Myths and Rakes: the Purpose of Testing is to Find Errors

Myths and Rakes: the Purpose of Testing is to Find Errors
May 06 13:00 2011 Print This Article

One of the biggest misconceptions of software testers is a myth that their job is to find errors. Let’s try to understand what a misconception is. Such an approach implies the following statement: completed testing means that all errors are detected. But we all know that this assertion is impossible.

Myths and Rakes: the Purpose of Testing is to Find Errors

Should I list the reasons – an incredible number of combination of user, environment variables, input data and so on. This number is almost infinite, and proves that the process of finding errors can never be completed. Even if you are able to undertake this comprehensive testing and fit in more or less reasonable period of time, your potential customers find by the time another alternative.

Worse yet, the myth creates a false target of tester – the more errors I find – the better “- they think they torture poor application in an exotic environment with incredible data. In principle, any user can fill up the application, if strongly try. But to be truthful normal users are more interested in what works in an application, rather than something that does not work.

Reports about the incredible errors cause chuckle from the developer and the disappointment of the customer, because it takes away time and resources away from the main goal – to make sure that the application does what the user needs. If you do not believe that users would donate to such “quality” for the sake of functionality, just look at the number of known bugs which have a popular product (for example, your favorite OS, office suite or a browser).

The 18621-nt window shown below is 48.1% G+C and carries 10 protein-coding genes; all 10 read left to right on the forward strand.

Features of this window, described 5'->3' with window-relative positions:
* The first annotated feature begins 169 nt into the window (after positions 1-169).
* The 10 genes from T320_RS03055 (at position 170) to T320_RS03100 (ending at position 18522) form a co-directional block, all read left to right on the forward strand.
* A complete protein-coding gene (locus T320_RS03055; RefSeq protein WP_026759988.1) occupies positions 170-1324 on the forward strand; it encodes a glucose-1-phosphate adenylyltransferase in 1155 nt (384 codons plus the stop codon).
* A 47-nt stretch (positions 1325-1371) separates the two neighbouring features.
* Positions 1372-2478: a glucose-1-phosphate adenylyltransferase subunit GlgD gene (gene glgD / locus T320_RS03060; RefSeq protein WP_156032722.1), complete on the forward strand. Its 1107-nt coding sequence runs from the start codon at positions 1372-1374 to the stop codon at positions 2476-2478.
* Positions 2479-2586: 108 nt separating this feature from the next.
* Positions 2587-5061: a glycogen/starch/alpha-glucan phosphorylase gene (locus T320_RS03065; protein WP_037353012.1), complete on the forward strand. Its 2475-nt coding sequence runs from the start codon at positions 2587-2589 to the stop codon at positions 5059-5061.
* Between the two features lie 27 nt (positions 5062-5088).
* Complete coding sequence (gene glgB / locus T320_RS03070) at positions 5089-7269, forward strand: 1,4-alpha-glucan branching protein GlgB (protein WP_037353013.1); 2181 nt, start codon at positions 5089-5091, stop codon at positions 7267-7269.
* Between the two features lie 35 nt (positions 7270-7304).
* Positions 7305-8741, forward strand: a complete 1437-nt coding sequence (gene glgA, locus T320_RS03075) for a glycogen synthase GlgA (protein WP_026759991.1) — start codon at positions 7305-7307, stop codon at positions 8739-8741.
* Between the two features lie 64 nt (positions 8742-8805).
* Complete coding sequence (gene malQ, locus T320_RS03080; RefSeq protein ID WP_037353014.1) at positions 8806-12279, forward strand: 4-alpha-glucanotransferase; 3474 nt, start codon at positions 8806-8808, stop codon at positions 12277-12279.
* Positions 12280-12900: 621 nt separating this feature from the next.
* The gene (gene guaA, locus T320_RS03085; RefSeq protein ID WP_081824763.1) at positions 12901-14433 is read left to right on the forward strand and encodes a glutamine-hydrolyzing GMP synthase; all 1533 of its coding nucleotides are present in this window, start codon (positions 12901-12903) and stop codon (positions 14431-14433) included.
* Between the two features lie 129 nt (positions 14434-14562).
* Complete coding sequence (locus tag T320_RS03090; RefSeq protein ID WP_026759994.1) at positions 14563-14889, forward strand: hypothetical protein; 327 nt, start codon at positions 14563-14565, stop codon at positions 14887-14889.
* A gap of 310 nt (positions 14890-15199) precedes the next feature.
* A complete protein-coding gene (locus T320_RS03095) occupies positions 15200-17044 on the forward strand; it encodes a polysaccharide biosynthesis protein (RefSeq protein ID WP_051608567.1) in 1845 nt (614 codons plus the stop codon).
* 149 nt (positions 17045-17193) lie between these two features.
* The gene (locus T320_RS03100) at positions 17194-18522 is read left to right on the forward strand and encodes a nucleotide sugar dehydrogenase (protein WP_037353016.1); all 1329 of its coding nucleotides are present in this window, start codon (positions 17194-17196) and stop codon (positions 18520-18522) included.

Also, this myth prevents continuous monitoring of the basic functionality, because the probability of finding errors in it is small enough and testers lose all interest in it. But in developing software that works now, does not mean that it will always work. And one small software bug in the vital functionality will be very expensive. Even if you have a huge list of known bugs, which you received when combing various boundary conditions and other things, he is unlikely to comfort the user / customer, when the main functionality is faulty.

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Nataliia Vasylyna

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  • Cor van Rijn

    IMHO the goal of software testing is to reduce the risk that is involved once the application goes into production.
    This risk can be defined as the probability of unexpected behaviour of the application and the cost of that behaviour.

    It simply means that one should extensively tests where occurring errors hurt you the most (f.e. the brakes in a car !), and test less where it does not hurt or only hurts a little (f.e. the radio in a car).
    Furthermore the cost of testing should not outweigh the cost of failure.

    Furthermore continue to monitor and retest the functionalities that are being used the most frequent, if they are relevant to the success of the application.

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  • http://www.cloudstaff.com/ Zora Ferrel

    Thank you for posting this informative article on the myths of software testing. The information are really helpful. Cheers!

  • http://www.process-box.com/ Clarissa Lucas

    A very good read about myths in software testing. The facts are really helpful. Thanks for sharing.